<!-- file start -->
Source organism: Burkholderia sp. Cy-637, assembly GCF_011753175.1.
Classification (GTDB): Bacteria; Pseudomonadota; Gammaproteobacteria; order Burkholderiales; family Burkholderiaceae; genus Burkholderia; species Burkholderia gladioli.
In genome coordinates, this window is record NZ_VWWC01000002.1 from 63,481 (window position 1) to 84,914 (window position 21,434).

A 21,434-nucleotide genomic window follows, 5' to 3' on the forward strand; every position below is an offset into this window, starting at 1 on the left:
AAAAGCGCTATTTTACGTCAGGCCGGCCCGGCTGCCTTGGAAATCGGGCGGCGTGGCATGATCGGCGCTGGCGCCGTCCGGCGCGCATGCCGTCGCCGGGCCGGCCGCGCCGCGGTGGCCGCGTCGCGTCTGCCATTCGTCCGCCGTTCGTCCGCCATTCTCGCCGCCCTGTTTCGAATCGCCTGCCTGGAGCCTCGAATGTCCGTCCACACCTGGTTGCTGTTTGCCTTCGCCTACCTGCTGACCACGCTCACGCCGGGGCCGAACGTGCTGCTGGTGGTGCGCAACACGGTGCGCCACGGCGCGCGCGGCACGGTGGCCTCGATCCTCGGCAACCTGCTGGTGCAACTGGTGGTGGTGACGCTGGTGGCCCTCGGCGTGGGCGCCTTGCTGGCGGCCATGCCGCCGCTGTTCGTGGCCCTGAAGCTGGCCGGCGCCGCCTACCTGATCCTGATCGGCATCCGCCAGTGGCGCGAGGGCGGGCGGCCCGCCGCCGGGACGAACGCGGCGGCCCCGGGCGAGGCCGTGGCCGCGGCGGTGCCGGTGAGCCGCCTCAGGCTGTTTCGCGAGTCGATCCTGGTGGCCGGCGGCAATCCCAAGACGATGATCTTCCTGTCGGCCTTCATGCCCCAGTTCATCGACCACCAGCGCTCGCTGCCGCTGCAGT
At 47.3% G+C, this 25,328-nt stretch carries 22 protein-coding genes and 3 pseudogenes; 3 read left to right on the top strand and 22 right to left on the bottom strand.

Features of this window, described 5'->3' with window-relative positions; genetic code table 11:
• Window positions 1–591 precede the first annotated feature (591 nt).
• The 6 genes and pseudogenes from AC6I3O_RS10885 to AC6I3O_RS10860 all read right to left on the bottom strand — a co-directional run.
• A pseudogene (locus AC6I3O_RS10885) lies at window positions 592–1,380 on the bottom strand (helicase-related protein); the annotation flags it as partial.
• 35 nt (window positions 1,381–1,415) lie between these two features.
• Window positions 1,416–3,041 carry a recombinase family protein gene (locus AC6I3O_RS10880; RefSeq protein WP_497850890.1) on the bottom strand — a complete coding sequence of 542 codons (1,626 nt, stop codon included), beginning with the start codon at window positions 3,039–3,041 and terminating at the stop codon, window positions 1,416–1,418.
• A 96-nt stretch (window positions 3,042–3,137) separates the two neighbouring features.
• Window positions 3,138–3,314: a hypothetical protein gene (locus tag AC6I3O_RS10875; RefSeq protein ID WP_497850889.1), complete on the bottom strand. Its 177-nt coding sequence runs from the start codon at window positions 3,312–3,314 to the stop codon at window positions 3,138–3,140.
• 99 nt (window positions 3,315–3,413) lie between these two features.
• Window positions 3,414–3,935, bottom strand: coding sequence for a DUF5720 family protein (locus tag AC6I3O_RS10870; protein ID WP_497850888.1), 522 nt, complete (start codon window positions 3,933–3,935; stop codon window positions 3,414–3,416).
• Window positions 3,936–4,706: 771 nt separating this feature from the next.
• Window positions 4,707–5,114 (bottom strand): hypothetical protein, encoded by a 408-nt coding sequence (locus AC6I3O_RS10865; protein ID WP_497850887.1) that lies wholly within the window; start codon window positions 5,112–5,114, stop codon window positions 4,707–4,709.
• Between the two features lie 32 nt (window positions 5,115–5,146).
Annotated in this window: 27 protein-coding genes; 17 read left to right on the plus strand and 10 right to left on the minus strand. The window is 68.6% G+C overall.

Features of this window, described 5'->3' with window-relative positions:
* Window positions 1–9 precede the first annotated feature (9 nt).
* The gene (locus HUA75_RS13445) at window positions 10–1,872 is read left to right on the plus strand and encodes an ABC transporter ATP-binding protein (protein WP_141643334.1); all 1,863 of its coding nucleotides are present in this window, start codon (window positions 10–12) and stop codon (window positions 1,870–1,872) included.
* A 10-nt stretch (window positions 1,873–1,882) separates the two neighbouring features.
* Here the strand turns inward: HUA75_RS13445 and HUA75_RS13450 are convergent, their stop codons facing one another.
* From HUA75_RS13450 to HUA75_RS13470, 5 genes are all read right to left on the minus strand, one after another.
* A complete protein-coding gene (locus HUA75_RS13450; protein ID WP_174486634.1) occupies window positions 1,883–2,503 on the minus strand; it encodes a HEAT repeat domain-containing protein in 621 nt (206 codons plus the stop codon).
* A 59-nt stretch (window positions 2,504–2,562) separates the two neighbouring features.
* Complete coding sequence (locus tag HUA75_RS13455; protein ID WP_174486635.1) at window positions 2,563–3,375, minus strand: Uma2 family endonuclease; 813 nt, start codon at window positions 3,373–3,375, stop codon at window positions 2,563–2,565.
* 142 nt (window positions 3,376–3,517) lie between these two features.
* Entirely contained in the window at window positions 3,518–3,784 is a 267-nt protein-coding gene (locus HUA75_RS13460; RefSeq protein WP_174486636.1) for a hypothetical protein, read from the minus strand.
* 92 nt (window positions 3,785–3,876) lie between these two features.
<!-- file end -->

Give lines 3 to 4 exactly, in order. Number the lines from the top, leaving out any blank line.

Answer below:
In genome coordinates, this window is record NZ_VWWC01000002.1 from 63,481 (window position 1) to 84,914 (window position 21,434).

A 21,434-nucleotide genomic window follows, 5' to 3' on the forward strand; every position below is an offset into this window, starting at 1 on the left: